A 21-year-old man has been fined £12,000 for an alleged breach of the Covid-19 lockdown, despite assurances from police that the case against him had been dropped.
He challenged the initial fixed penalty notice, and then received a letter saying the Met Police had reviewed the evidence and decided to abandon the case.
However, a criminal prosecution continued against Mr Agyei and he was last month convicted of a Covid-19 breach, being ordered to pay a £12,000 fine as well as £290 in court costs and fees.
He has been threatened with bailiffs, thousands of pounds more in fines, or a prison sentence if he does not settle the court bill.
Mr Agyei insists the prosecution is a “mistake” and has secured a last-minute pause on the enforcement action, as his case returns to court next week for magistrates to consider if he has been wrongly convicted.
He has submitted a file of evidence to court to support his case, including a letter from the ACRO Criminal Records Office chief executive Robert Price confirming the case against him had been dropped.
“The issuing force reviewed the evidence in relation to this fixed penalty notice and have subsequently made the decision to take no further action”, Mr Price wrote in February. “The case is now closed.”
Mr Agyei was issued with the initial fixed penalty notice after being accused of holding a gathering on December 13 last year, in breach of the government’s Covid-19 Health Protection regulations.
He wrote to the police to request a court hearing to challenge the penalty, and was then repeatedly reassured that his case had ultimately been dropped.
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“I don’t understand how I can be charged for a case that never should’ve gone to court in the first place”, he wrote to the court. “I was always told it has been closed (both in writing and verbally).”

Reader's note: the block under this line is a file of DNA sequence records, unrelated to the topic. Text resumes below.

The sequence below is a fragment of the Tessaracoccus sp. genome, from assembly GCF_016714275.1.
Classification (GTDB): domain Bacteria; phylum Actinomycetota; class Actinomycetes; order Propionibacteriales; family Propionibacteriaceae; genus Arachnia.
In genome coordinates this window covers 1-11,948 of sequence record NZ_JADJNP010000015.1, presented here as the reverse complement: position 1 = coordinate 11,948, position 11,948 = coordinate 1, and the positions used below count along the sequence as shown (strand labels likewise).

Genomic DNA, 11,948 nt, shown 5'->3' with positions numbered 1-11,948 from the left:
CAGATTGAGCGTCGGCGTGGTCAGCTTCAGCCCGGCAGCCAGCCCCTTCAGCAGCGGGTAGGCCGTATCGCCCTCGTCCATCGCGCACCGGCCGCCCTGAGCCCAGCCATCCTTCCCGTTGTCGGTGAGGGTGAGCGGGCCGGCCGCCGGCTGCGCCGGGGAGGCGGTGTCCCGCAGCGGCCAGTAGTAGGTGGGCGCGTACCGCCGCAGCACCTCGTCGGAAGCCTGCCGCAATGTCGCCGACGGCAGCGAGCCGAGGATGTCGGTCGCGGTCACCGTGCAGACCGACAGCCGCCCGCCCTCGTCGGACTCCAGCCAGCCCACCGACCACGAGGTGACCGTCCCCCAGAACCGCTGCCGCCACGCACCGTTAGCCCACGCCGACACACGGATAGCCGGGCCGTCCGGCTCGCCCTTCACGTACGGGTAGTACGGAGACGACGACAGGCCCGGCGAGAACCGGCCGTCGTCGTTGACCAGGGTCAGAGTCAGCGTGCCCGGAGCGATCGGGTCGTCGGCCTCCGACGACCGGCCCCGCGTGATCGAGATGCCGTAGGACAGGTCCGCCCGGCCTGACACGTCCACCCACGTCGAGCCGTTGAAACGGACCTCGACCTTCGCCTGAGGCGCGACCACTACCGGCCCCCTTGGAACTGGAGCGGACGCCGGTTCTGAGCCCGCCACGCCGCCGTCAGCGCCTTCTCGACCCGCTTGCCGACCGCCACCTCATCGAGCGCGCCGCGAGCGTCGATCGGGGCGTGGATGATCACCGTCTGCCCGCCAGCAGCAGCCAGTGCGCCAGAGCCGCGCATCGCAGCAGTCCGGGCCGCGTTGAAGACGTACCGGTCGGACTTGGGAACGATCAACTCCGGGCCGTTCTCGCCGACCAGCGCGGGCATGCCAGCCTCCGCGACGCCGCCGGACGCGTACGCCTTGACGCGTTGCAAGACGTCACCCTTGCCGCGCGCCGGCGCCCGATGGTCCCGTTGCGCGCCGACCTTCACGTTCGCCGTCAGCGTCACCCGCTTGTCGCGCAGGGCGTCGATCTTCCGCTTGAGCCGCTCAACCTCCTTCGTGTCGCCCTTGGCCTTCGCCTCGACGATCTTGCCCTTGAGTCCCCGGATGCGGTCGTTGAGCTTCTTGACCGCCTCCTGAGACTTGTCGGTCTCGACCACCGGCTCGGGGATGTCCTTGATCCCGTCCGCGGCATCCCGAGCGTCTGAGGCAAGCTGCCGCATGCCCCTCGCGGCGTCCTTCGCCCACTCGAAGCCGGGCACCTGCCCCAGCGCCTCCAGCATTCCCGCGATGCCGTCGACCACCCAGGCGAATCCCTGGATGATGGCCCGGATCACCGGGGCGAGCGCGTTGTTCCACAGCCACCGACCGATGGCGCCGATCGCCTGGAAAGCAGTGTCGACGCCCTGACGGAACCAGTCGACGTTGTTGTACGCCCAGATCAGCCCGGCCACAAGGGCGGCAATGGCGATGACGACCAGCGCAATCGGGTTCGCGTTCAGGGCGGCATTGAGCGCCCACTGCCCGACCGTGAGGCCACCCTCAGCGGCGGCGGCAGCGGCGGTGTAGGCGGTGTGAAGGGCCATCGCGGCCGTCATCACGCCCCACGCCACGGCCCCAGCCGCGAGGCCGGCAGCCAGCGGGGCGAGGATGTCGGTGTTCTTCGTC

His case was prosecuted under the court’s Single Justice Procedure, which allows a magistrate to convict defendants and pass sentence behind-closed-doors and based on paperwork rather than live evidence and submissions.
Mr Agyei’s case was among a batch of cases that were not only processed under the controversially opaque system, but which were also kept secret from the public and media.
Mr Agyei said he was confused when he received the ‘Single Justice Procedure’ notice of prosecution just after Easter, but was reassured by ACRO that it could be ignored.
“I was told that it was a mistake so I can safely ignore the letter and as long as I keep the letter confirming the closure of the case I am on the safe side”, he wrote.
He believes the confusion may have been caused by two identical cases being mistakenly opened against him, both relating to the same incident.
“I am very confused and upset as to what is going on here because I have a written confirmation of the case being closed months ago”, he added.
The case is due to be looked at again by the court on June 15, to consider overturning the conviction or amending the penalty.
Lord Chancellor Robert Buckland last week backed the use of the Single Justice Procedure for Covid-19 offence cases, but added that he would “keep a very close eye” on possible miscarriages of justice.
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